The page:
Rice production in China
China is one of the largest rice producing and consuming countries, accounting for more than 40% of global rice production (Figure 1) and more than 30% of global rice consumption. Rice harvest area in China's accounts for about 25% of the county's cultivated area (FAOSTAT, 2014). Irrigated rice dominates in China, accounting for more than 99% of total rice harvested area (You et al., 2014). Between the two major types of rice, Indica rice accounts for three-quarters of the rice area while the remaining is Japonica rice. Indica rice varieties are generally grown in the south and Japonicas in the north. Hybrid rice varieties occupy about 50% of China's rice harvested area (Yuan, 2003). In south China, two to three rice crops can be grown within one year, whereas in north China only a single-season rice is grown.
The major problems confronting rice production in China are the narrow genetic background, overuse of fertilizers and pesticides, breakdown of irrigation infrastructure, oversimplified crop management, and a weak extension system (Peng et al., 2009). On the other hand, many studies have reported that rice yield has reached its plateau and remained unchanged for several years in China (Zhang et al., 2014; Wei et al., 2015; Xu et al., 2016), implying a small or even negligible yield gain in the near future in China. Therefore, alleviating yield stagnation and further raising rice production is vitally important to ensure food security in China.
Data Sources and Assumptions (following GYGA protocols) for rice in China
Harvested area of irrigated rice was retrieved from SPAM2000 (http://mapspam.info/).
Weather data and reference weather stations (RWS)
In total, 50 RWSs located mainly in northeast, north, central and south part of China were selected following the GYGA protocols (Grassini et al., 2015; van Bussel et al., 2015). The total area of the buffer zones formed around the RWSsaccounts for 48% national rice harvested area. Those RWSs belong to 16 CZs, covering 85% of national rice harvested area.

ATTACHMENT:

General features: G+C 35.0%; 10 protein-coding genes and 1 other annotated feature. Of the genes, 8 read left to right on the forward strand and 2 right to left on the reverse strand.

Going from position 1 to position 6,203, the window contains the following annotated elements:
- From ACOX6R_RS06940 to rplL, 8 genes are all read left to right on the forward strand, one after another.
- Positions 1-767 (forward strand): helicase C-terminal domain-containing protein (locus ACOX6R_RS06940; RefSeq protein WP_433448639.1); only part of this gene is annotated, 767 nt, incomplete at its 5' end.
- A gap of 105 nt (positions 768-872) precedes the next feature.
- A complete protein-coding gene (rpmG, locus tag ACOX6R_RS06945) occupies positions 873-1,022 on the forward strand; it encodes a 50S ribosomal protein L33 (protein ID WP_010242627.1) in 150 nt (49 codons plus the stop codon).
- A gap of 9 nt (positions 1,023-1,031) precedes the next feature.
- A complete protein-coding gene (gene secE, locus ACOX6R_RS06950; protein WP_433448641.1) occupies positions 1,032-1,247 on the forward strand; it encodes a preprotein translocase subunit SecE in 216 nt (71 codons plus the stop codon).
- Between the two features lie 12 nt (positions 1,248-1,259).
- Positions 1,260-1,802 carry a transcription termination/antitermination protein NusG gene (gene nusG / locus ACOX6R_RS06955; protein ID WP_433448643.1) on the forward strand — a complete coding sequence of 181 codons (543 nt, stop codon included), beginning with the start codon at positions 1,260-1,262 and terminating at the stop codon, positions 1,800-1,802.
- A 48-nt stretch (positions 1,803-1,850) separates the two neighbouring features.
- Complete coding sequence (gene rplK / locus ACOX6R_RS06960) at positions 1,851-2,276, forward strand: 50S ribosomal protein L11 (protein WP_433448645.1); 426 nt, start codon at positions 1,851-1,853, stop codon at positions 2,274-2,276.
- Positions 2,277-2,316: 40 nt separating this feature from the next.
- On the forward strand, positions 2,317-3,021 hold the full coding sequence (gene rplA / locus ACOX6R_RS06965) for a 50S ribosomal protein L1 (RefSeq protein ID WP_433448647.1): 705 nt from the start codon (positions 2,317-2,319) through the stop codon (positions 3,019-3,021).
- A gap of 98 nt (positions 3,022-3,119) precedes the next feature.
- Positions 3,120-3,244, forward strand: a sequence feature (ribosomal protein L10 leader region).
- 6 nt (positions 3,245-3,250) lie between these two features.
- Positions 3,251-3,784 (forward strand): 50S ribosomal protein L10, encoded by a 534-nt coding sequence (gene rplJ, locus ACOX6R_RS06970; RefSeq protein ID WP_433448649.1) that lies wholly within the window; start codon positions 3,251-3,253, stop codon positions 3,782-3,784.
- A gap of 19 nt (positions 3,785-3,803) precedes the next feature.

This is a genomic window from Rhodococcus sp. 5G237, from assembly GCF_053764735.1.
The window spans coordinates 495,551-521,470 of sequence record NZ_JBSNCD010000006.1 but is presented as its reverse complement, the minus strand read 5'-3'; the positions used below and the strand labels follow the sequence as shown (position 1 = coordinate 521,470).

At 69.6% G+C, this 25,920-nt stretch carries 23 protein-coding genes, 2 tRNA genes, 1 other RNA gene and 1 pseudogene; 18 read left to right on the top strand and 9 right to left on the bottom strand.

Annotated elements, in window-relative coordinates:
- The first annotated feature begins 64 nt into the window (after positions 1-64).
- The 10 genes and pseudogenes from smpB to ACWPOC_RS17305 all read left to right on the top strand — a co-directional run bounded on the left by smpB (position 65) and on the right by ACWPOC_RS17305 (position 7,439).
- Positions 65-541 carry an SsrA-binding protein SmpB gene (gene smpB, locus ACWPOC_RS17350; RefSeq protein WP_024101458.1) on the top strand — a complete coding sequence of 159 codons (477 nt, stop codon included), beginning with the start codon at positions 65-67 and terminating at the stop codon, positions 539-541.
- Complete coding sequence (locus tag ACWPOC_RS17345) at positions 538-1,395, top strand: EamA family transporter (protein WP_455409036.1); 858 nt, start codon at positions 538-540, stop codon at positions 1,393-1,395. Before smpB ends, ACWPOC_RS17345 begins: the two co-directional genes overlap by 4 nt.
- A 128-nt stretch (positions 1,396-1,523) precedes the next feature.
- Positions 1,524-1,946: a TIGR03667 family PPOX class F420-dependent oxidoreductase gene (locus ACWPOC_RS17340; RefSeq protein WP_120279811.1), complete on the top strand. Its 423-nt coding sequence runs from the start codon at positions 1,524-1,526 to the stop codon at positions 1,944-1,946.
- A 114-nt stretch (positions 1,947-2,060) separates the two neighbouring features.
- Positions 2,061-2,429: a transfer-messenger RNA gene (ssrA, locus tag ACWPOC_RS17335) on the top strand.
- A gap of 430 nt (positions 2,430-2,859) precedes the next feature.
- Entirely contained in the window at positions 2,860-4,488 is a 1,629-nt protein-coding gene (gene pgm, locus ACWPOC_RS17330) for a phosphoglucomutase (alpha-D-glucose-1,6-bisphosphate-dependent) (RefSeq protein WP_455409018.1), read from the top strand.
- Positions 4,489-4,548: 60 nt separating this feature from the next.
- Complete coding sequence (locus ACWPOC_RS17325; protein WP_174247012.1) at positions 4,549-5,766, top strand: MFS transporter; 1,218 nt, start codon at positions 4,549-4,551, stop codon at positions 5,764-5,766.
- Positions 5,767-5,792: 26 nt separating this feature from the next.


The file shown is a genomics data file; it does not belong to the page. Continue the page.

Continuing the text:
Weather data of 11 years (2004-2014), including maximum and minimum temperatures, wind speed, relative humidity and precipitation were collected from the Chinese Meteorological Administration. Solar radiation was obtained from the NASA-POWER project (http://power.larc.nasa.gov/).
Data of actual yield were collected from statistical books and online sources of national and provincial governments. Data of recent 2-5 years of the counties where selected RWS were located were used. For the double rice (including early and late season), only the average yield without separation of early and late season was available. Since the harvested area of early and late season rice is largely equal (Statistical data from Ministry of agriculture of China), the average of simulated Yp of the early and late season rice was used for double rice systems.
ORYZA v3 was used to simulate Yp. Standard parameters as compiled in ORYZA v3 were used, but some parameters were calibrated to make the simulation results more adaptive to the specific crop and environmental conditions in different regions in China.
Rice management practices
Most crop management practices within a climatic region are similar. Therefore, to unify and simplify the crop management practices of RWSs in the same region, six regions were classified by considering climatic suitability of different cropping systems and the locations of the GYGA climate zones based on Duan et al. 2012 & 2013. The single rice systems were grouped to north-east, north, central and west regions, while the double rice systems were grouped to central and south regions. In each region, we selected one (single season) or two (double season) dominant rice cultivars in that region to run the simulation. Rice management practices including sowing date, plant density, growth duration and phenological stage of local cultivars were collected. For both single and double rice systems in the central part of China, two years (2012-2013) unpublished high yield experimental data from Wuxue experimental station, Hubei province were used to calibrate the model. Field management practices for high yielding rice were followed for those regions. For other locations, we utilized the published experimental data or locally calibrated parameters of ORYZA v3/2000 from high yielding research papers which are supposed to practice high yielding managements.
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